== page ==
I just signed a petition to hold my member of Congress accountable for voting for this irresponsible and extremist proposal. I hope you do too.

You can find out more and take action at the link below. 

Tuesday, April 26, 2011


MarxhausenTribute by Mal Dog
MarxhausenTribute, a photo by Mal Dog on Flickr.
Artist and professor Reinhold Marxhausen used to tell his students that they were tools in God's hands, and he'd ask them "How has God used you today?" If an artist has a good tool, he uses it a lot, to the point the tool becomes well-worn and very familiar. A tool is not made to just sit in a toolbox, ready to work, but not being used.
~Josh Duncan,

One of my favorite Art professors, mentors, and inspirations. He passed away this weekend, after living with Alzheimer's since 1994.

Our loss is Heaven's gain.

No one will ever be able to be as creative, light-hearted, and out-of-the-box as he was, but I keep his picture on my desk at school to remind me that my job is to help kids see the world in new ways.

Here's a story about him in the Lincoln, NE paper

My Hero

The Art world lost a great genius this weekend, but our loss is Heaven's gain. Check out this video of Reinhold Pieper Marxhausen on Letterman, back in the 80's!

Sunday, April 24, 2011

Happy Easter 2011!

BethEaster2011 003 by Mal Dog
BethEaster2011 003, a photo by Mal Dog on Flickr.
Orange is the new pink!
Check out all my new macro tulip pictures,
visit my photostream on Flickr.

Tuesday, April 12, 2011

Quit yer bitchin'!

Some historical context on federal individual income tax rates can help us understand the gravity of this proposed budget plan:
  • In 1945, at the end of World War II, the top marginal tax rate was 94 percent.
  • In 1954, when Republican Dwight Eisenhower was president, the top marginal tax rate was 91 percent.
  • In 1980, the year Reagan won his presidential election, the top marginal tax rate was 70 percent.
  • By 1989, the year Ronald Reagan’s presidency ended, the top marginal tax rate was 28 percent.
  • When Clinton took office in 1992, he raised the top marginal tax rate to 39.6 percent, where it stayed throughout his presidency.
  • Clinton balanced the budget and left office with a surplus.
  • Bush Jr. chipped away at the top marginal rate until it rested at 35 percent in 2003, where it remains to this day.
Americans (Republicans and Democrats) used to take pride in paying their taxes. Our contributions made this nation great. We lived on less and paid our fair share to make sure all of our most basic needs were met. That changed in the 1980s with the onset of Reagan’s “trickle-down” economics. Reagan slashed the budget more than any president before him and drastically lowered the top marginal tax rate. And we found the trickle didn’t go far. Most Americans never felt one drop.
Read the article I got this from at the God's Politics Blog:

My favorite poem

Every April, our Creative Writing teacher asks the staff to submit our favorite poems, which she has her class post with our pictures on poster board in the hallways. This year I chose one that I figured was particularly appropriate for an Art teacher.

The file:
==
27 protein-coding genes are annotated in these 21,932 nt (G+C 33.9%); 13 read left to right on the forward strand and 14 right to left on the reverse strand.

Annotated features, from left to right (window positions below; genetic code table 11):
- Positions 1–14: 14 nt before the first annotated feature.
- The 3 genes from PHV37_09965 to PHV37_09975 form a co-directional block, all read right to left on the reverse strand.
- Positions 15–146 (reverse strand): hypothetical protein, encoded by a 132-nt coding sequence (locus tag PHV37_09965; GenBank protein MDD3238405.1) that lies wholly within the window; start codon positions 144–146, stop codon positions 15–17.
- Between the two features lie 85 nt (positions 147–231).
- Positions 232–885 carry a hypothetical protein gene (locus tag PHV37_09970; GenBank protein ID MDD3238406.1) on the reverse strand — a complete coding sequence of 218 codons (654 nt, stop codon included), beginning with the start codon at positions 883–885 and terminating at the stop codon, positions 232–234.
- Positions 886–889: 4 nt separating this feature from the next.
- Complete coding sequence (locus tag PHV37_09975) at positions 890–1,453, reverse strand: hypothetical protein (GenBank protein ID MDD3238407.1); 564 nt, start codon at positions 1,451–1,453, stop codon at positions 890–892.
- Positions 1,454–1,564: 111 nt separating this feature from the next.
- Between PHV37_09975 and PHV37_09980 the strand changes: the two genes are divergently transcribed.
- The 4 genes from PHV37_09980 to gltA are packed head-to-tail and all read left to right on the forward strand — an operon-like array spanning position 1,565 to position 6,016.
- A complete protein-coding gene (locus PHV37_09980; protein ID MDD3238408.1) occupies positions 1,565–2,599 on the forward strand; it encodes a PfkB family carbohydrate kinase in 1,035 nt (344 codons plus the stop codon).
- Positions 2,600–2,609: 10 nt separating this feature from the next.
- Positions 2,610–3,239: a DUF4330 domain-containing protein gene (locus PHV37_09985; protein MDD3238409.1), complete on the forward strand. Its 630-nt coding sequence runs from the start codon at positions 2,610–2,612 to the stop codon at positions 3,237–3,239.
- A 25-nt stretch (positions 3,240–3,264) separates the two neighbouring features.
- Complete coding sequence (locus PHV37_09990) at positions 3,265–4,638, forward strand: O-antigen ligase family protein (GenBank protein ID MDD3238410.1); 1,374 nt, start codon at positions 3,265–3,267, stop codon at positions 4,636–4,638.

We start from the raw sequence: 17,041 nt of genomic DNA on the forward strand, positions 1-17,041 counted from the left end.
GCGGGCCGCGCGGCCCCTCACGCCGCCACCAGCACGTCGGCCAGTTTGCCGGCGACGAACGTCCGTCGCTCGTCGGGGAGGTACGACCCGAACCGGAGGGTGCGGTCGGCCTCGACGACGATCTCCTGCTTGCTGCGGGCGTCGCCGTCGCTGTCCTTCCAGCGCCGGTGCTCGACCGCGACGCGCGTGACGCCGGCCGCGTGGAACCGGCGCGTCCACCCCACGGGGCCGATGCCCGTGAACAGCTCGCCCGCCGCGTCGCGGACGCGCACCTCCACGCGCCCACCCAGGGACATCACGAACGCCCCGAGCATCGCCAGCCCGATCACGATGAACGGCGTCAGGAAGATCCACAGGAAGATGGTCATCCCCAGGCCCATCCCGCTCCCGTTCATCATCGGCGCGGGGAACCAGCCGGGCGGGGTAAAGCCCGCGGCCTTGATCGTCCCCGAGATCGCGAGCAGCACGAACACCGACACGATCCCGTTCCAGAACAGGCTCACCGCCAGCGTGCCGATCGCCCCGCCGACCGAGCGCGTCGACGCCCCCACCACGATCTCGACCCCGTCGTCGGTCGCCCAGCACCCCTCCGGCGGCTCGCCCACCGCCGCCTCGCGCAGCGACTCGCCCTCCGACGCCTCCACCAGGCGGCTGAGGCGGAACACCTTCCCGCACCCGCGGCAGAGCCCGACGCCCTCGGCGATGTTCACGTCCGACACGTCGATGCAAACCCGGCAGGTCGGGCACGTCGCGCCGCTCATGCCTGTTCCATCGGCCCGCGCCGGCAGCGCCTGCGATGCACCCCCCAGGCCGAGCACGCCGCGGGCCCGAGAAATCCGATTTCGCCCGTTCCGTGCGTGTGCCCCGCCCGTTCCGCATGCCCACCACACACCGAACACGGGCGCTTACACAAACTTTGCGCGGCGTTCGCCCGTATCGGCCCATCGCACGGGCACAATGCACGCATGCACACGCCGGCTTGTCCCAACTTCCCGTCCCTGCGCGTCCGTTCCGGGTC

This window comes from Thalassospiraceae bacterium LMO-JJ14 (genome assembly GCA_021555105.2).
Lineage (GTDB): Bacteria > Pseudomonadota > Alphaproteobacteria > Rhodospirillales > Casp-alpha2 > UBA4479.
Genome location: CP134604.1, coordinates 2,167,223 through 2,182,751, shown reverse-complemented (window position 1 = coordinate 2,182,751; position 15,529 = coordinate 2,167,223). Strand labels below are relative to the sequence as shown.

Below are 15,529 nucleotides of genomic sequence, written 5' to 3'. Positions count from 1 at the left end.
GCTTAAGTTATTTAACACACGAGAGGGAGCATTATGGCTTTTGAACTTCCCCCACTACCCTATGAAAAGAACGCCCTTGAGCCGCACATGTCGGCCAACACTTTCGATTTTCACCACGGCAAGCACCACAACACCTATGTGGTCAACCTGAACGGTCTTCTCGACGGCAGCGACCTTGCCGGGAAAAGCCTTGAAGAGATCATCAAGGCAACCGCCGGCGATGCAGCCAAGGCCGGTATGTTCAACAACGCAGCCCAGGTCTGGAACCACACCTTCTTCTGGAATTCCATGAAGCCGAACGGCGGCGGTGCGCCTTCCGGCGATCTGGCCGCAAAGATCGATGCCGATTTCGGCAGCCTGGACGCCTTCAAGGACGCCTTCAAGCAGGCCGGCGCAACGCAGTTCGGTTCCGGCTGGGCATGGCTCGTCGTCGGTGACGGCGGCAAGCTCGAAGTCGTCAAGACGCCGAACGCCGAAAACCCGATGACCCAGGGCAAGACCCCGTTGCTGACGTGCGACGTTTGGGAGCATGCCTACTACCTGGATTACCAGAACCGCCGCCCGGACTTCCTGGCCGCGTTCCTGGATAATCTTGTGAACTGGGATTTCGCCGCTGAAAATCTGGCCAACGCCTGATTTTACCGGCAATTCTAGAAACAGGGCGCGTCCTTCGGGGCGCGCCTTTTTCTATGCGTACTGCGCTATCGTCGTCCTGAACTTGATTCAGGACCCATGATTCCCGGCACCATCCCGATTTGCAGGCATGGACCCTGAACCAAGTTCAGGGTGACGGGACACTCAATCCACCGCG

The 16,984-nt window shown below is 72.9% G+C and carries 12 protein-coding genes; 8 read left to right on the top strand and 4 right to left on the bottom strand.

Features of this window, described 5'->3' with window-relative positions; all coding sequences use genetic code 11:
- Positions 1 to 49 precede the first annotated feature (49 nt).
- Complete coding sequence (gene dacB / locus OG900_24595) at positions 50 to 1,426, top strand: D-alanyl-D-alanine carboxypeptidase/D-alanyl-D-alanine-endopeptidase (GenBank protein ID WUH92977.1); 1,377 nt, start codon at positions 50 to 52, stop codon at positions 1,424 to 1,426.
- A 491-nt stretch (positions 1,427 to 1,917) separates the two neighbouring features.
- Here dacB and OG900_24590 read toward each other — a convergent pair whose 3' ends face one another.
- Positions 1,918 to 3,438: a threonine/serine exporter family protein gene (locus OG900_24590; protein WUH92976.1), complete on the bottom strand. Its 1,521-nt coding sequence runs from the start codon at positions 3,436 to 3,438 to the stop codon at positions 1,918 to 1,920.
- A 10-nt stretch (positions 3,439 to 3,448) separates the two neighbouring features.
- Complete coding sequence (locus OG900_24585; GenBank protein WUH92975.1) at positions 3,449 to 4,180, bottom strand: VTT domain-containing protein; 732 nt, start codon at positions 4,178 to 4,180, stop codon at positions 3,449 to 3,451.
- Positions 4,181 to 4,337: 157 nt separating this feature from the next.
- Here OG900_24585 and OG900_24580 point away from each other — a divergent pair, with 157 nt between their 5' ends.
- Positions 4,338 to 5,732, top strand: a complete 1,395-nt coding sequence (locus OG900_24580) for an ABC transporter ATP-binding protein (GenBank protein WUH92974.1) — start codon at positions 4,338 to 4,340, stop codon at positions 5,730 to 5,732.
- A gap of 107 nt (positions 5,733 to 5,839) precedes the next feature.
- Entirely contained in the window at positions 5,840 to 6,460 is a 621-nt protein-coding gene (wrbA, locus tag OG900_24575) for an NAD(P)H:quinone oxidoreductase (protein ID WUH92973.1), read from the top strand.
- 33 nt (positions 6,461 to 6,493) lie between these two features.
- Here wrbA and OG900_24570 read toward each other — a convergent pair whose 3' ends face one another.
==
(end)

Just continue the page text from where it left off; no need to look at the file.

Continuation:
Drawing Class
By Billy Collins, 2003

If you ever asked me
how my drawing classes are going.

I would tell you that I enjoy
adhering to the outline of a thing,

to follow the slope of an individual pear
or the curve of a glossy piano.

And I love trialing my hand
over the smooth membrane of bond,

the intelligent little trinity
of my fingers gripping the neck of the pencil

while the other two dangle below
like the fleshy legs of a tiny swimmer.

I would add that I can get lost
crosshatching the shadow of a chair

or tracing and retracing
the slight undercarraige of a breast

Even the preparations call out to me -
taping the paper to a wooden board,

brushing its surface clean,
and sharpening a few pencils to a fine point.

The thin hexagonal pencil
is mightier than the pen,

for it can modulate from firm to faint
and shift from thin to borad

whenever it leans more acutely over the page -
the bright yellow pencil,

which is also mightier than the sword
for there is no erasing what the sword can do.

We all started with the box and the ball
then moved on to the cup and the lamp,

the serrated leaf, the acorn with its cap.
But I want to graduate to the glass decanter

and learn how to immobilize in lead
translucent curtains lifted in air.

I want to draw
four straight lines that will connect me

to the four points of the compass,
to the bright spires of cities,

the overlapping trellises,
the turning spokes of the world.

One day I want to draw freehand
a continuous figure

that will begin with me
when the black tip touches the paper

and end with you when it is lifted
and set down beside a luminous morning window.

Earliest Spring

Grant Wood, Spring Plowing, 1932. MFA, Boston
The rolling prairie of earliest Spring
looks like an old quilt covering the hills and farms and wild spaces